The role of the sensory trick in gating multimodal afferents in adult-onset idiopathic cervical dystonia

Automatically Closed · 2018 until 2020

Fundamental Research
Monocentric project at KSSG
Automatically Closed
Start Date
End Date
Brief description/objective

The ‘sensory trick’ (ST) refers to a particular manoeuver e.g. slightly touching the face, which is capable of significantly ameliorating the abnormal head posture in patients with cervical dystonia (CD) (synonym: torticollis). The benefit is sometimes quite impressive thus underpinning the need of a better understanding of this intriguing phenomenon, particularly with regard to developing alternative treatment approaches. It has been proposed that the benefit from a ST might reflect normalisation of a demonstrably abnormal processing of sensory information from the neck muscles in this condition. Unfortunately the ST often gets lost as the disease progresses.
In a previous study, we could show that CD patients with a ST (CD+ST) are as responsive to sensory information from the neck muscles as healthy volunteers, whereas patients without a ST (CD-ST) were much less sensitive. This effect, however, was more of a general trait rather than a ST specific effect. Hence it must be assumed that additional mechanisms come into play, when an effective ST is performed. Since information from the vestibulum seems to be widely unaffected in CD patients it is hypothesized that the ST shifts the emphasis from sensory information from the neck muscles towards vestibular Information for head posture control. Because the ST is linked to a particular manoeuvre, it is also assumed that specific sensory information from the arm muscles is an additional prerequisite for the benefit from the ST.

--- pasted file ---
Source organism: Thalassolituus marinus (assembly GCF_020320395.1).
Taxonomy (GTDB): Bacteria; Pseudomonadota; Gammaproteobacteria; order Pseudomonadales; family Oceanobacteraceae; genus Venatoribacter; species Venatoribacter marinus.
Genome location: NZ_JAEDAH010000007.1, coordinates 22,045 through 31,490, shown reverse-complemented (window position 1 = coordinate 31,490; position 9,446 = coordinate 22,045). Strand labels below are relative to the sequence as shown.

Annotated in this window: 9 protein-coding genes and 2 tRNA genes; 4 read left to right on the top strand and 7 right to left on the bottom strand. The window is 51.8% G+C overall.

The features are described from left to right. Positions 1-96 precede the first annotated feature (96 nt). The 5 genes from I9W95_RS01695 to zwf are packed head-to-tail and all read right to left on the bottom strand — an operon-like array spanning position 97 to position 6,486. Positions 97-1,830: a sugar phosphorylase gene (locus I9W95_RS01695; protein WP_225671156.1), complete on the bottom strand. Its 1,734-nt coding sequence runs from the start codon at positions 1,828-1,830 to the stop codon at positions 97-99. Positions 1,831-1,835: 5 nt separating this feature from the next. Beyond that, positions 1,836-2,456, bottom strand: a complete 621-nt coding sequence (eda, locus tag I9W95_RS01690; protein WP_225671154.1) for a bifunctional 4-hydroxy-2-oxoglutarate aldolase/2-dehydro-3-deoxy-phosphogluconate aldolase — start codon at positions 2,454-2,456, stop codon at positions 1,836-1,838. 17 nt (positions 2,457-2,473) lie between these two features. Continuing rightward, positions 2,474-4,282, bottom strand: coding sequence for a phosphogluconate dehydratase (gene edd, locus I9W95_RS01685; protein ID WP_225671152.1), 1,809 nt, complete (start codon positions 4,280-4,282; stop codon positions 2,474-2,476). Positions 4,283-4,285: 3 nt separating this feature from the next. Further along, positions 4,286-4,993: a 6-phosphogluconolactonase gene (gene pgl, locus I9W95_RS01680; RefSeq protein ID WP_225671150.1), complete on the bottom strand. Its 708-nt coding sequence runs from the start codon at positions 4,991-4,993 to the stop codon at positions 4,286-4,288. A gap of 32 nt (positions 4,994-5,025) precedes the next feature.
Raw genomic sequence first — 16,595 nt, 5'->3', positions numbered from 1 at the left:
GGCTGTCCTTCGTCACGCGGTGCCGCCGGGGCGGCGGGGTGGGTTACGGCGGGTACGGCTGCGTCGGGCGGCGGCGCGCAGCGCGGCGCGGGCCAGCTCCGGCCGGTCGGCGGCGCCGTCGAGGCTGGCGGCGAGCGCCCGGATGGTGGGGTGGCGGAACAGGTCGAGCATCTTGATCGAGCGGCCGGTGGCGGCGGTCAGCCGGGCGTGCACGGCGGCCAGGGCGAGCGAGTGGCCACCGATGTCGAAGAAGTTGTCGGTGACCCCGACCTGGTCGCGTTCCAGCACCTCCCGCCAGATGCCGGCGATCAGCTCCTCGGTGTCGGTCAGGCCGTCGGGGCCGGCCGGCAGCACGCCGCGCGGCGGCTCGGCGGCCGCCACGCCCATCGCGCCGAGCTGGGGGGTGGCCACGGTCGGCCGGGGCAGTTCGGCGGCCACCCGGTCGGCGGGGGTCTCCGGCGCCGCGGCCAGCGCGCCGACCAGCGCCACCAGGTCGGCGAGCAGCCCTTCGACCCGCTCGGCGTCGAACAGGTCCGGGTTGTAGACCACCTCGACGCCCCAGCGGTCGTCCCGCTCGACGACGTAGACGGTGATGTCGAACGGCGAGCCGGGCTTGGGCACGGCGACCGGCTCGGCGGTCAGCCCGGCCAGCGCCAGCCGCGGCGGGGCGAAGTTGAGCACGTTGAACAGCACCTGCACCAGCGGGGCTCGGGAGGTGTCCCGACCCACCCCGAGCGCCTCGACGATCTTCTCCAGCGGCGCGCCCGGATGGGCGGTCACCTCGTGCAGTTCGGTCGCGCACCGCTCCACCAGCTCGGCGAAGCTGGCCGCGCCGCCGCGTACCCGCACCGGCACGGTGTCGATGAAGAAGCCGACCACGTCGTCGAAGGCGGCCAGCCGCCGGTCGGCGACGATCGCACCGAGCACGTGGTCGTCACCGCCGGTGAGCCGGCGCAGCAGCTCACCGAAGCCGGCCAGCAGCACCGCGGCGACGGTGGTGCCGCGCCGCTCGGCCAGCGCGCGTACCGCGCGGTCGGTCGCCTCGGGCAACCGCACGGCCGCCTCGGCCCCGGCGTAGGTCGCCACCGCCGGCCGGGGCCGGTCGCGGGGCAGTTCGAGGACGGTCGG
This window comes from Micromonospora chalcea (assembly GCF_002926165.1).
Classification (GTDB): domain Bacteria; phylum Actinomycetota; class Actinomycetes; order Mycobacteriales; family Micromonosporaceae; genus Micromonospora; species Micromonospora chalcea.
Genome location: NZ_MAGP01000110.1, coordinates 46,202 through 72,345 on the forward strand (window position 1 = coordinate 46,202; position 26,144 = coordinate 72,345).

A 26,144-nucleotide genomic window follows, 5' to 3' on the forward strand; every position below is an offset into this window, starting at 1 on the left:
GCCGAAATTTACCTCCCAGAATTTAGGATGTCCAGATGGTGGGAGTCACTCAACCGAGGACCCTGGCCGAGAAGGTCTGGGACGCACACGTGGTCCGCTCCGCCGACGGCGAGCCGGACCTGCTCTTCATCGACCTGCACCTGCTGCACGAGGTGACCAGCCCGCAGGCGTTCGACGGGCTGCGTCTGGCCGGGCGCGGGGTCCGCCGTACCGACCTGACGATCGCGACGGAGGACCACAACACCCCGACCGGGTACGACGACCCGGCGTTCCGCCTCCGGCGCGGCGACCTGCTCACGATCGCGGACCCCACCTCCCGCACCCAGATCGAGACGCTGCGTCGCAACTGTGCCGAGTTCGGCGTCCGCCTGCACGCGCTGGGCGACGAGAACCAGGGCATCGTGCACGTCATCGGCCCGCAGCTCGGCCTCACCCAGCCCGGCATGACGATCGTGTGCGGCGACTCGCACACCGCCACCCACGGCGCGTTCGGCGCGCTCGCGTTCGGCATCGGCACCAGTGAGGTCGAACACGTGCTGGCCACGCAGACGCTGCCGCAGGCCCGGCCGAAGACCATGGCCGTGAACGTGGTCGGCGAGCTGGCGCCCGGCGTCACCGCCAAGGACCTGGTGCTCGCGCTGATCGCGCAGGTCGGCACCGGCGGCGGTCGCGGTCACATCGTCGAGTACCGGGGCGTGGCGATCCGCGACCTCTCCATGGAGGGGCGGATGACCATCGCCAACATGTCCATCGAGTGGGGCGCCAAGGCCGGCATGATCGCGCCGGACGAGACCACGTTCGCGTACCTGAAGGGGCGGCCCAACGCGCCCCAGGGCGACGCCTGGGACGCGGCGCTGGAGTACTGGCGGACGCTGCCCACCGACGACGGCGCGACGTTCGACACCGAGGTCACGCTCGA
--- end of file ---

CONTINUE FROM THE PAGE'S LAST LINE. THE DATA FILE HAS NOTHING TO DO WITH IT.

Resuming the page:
In this project we will use the established paradigms of body sways induced by dorsal neck muscle vibration and galvanic vestibular stimulation as models for vestibular and sensory information processing, respectively, to test these hypotheses. Furthermore, vibration of the arm muscles will be used to modulate sensory information from the limb during the use of the ST. 15 CD+ST, 15 CD-ST and 15 healthy controls will be recruited and will be investigated by the means of a balance analysis.